One of the heralds of spring is the daffodil. Part of the Arnaryllidaceae family, its botanical name is Narcissus. It is common across Europe and has come to have religious and cultural symbolism.
Some of the colloquial names given to it hint at what it represents. Lent Lily, the wild daffodil, blooms around the time of Lent in the Christian calendar. The wild species grows from seed produced after flowering and this takes 5 to 7 years to produce an adult plant capable of flowering. The cultivated plant we see in garden centres is grown from a bulb.
The bulb of the daffodil is poisonous and even after cooking can induce vomiting. Roman legend says that soldiers would carry daffodil bulbs as a suicide pill in case of capture, though the worst that would happen is vomiting and an upset stomach and an irritating itch.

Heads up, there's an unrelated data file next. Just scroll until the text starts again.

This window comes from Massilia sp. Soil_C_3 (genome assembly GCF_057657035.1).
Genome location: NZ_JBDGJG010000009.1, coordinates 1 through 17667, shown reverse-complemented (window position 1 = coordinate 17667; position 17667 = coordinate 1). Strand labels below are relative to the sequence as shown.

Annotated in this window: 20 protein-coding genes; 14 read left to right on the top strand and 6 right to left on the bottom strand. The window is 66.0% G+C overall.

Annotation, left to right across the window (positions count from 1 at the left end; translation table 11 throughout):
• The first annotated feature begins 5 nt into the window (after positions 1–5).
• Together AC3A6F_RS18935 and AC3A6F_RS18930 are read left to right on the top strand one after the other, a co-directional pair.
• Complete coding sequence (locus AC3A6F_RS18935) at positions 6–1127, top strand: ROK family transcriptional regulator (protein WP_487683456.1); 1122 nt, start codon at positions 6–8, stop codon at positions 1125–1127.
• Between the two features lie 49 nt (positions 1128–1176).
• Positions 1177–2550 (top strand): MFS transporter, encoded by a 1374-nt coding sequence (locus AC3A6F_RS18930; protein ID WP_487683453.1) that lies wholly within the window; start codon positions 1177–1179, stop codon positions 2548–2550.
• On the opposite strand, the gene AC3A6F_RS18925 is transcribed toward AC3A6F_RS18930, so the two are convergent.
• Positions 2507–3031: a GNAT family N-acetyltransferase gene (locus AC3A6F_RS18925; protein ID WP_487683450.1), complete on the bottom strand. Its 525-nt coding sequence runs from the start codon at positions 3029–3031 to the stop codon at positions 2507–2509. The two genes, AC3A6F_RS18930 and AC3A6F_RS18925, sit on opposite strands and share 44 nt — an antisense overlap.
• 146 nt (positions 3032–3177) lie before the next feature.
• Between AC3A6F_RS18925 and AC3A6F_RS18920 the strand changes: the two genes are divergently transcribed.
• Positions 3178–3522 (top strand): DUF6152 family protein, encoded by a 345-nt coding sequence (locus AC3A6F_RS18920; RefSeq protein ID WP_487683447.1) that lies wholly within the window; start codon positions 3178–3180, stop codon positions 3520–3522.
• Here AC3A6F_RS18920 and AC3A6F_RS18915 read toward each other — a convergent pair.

One of the most easily recognised emblems of the daffodil is that as the national flower of Wales. The birth of lambs and the bloom of daffodils is the sign of spring in Wales. The Druids also adopted the daffodil as their national flower, as a symbol of purity.
We can offer you two patterns which feature daffodils:
A 1:12th scale crochet basket and daffodils for your dolls house, (see photo at top of page)
A human sized Croeso a Welsh Welcome panel for your own home or a friend’s home. (See photo above)